Stories

By Max Buzzell, June 2019

The air is cold and the leaves of the previous autumn crunch underfoot as I fumble up the steps of my family’s cottage, bucket of cleaning supplies and vacuum in hand. For 10 years now I’ve helped with this spring cleaning. There’s something exciting about taking that first step across the threshold each new season; it’s as though I’m walking into a place devoid of time, its thin boards bound together both by its history and its future.

Lovingly dubbed “The Catherine” in memory of its previous inhabitant, Catherine Stebbins, our little cottage has a past I’m still discovering. With each spring I stumble upon boxes of Catherine’s writings, stacks of old business cards, or envelopes of photos. We have our own family history here now, too. The staircase my dad and grandpa built, a box of notes I wrote back and forth with my grandma, our favorite VHS tapes stacked high.

Over the course of the time that I’ve been helping with this spring cleaning task, my reason for doing so has shifted. Initially, it was one of my ways to spend time with my grandma, Luanne. We’d wipe and we’d scrub and we’d polish; I’d pretend to be little orphan Annie, she’d try her very best to play the mean Miss Hannigan…. Once the place was clean and she and my grandpa had made the move from their house in town out to the Assembly for the summer, I spent time with her on walks to the Assembly building or by attending a church service. After my grandma passed away, I kept cleaning the cottage as a way to stay connected to those memories of her, and to make sure my grandpa had a good place to stay for the summer. Sitting on the screen porch with a good book or making a pot of coffee with my grandpa have become my new memories in this place. We discuss business (which yards we’ll mow that day), or listen to NPR and as we keep the fire burning.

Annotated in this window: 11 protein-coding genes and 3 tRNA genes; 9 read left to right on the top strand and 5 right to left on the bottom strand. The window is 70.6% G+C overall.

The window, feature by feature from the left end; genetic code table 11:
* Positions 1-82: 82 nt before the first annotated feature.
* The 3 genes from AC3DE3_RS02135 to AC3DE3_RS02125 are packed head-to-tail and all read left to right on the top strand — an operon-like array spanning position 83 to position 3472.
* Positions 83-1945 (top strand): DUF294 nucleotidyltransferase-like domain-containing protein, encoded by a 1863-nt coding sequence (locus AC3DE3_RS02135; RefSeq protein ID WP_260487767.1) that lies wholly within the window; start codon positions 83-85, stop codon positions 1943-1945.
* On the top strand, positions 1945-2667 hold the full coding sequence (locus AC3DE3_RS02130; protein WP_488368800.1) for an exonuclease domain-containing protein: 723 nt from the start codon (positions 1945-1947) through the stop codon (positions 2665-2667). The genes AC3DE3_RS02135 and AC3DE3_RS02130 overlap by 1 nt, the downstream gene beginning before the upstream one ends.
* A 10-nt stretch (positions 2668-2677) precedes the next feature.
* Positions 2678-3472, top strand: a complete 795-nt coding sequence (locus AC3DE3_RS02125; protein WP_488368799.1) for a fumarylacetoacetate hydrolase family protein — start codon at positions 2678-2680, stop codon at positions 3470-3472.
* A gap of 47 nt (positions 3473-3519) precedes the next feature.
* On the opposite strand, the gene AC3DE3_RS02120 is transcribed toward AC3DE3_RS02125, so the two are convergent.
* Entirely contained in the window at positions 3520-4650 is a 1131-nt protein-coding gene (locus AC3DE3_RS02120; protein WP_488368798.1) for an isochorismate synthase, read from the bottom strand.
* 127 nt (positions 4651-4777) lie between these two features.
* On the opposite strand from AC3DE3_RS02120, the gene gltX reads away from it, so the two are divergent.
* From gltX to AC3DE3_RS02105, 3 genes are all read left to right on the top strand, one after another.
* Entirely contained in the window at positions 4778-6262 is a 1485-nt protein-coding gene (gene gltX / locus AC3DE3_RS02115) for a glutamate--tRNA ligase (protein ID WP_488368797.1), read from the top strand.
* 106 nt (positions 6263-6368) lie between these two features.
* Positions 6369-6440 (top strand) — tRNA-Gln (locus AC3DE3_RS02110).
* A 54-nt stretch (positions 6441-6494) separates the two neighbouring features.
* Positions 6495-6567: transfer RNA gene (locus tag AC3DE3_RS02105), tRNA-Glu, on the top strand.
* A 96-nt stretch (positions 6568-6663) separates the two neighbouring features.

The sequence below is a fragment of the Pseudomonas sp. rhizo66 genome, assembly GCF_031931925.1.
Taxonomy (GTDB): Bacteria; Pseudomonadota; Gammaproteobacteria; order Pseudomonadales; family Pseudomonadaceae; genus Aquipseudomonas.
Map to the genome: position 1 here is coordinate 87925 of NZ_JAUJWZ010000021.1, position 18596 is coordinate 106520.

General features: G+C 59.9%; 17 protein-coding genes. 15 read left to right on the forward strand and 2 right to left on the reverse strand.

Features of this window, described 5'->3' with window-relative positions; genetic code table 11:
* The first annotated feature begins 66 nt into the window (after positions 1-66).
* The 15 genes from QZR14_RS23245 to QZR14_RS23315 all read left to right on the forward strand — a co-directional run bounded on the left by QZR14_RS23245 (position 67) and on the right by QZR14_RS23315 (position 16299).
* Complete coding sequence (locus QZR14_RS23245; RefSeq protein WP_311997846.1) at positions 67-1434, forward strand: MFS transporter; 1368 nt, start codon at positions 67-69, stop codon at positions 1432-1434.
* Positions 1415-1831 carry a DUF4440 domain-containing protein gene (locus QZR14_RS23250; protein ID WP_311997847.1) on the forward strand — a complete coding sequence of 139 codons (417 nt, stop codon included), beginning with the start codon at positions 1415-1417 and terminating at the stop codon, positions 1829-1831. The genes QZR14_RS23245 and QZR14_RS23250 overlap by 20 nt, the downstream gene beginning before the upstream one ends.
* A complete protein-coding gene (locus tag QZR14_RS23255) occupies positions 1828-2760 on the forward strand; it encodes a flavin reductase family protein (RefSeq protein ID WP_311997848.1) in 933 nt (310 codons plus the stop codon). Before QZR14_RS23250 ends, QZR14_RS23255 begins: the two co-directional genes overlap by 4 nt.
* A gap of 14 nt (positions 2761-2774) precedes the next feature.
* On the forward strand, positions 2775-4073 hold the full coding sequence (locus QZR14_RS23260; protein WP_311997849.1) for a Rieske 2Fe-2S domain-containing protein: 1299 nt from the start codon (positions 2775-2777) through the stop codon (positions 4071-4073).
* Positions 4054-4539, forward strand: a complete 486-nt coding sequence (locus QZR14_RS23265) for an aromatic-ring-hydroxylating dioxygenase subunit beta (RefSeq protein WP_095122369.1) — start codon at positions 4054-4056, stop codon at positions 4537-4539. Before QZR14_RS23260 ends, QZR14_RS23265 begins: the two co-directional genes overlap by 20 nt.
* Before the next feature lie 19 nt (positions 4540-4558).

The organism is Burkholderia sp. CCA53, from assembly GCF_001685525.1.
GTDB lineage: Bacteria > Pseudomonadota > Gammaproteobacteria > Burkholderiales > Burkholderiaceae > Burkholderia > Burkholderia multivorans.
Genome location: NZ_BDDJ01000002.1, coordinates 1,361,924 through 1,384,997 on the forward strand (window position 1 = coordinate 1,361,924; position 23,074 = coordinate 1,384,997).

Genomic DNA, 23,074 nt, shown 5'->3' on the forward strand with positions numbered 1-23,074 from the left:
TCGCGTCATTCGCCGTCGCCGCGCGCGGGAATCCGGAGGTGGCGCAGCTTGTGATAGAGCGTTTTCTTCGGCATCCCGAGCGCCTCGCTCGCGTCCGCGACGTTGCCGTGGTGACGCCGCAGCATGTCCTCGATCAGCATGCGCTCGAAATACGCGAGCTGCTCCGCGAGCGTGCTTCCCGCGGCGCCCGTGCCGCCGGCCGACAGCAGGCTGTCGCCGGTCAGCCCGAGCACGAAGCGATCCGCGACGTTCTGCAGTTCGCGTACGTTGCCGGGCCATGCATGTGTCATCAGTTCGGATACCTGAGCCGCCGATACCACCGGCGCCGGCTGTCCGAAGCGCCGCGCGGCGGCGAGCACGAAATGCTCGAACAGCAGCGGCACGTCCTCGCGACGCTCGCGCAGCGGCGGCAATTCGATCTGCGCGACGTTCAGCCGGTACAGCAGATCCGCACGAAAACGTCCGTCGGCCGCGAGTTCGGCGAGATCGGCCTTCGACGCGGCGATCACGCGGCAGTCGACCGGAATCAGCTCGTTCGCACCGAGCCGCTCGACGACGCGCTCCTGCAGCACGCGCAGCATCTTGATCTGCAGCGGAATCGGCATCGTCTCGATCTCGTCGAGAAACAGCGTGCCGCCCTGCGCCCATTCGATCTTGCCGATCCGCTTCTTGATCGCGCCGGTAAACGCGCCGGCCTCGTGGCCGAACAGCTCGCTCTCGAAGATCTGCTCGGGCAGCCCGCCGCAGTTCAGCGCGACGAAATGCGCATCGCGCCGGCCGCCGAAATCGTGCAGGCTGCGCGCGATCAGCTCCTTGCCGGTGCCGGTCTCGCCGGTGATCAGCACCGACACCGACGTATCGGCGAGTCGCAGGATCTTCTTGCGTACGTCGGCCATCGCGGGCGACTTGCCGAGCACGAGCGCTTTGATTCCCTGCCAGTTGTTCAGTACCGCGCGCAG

Nowadays, I do some of this spring cleaning for my own stays at The Catherine. I’ve prepped the place for aunts and uncles, cousins close and distant. Recently the most exciting part of this job has been cleaning for the arrival of my oldest cousins and their kids. Watching the youngest of my family experience the Assembly for all its tennis and swimming lessons, Monday Night Dances, and chances to meet lifelong summer friends, I have observed how the Assembly has shaped and will shape many generations.

Though the Assembly has yet to stir from her winter slumber, there’s an air of anticipation as I mop the floor and wipe down the bookshelves. In just a few weeks the silent neighborhood will be busy with the sound of our summer neighbors: the accidental slamming of an old cottage screen door, the excited sound of games in the ballfield drifting over to Standish, and the sound of a bike chain backpedaling. Soon our cottage will be teeming with people too, generations of Buzzells remembering our past, enjoying our present, and knowing that the Congregational Summer Assembly will be a part of our future.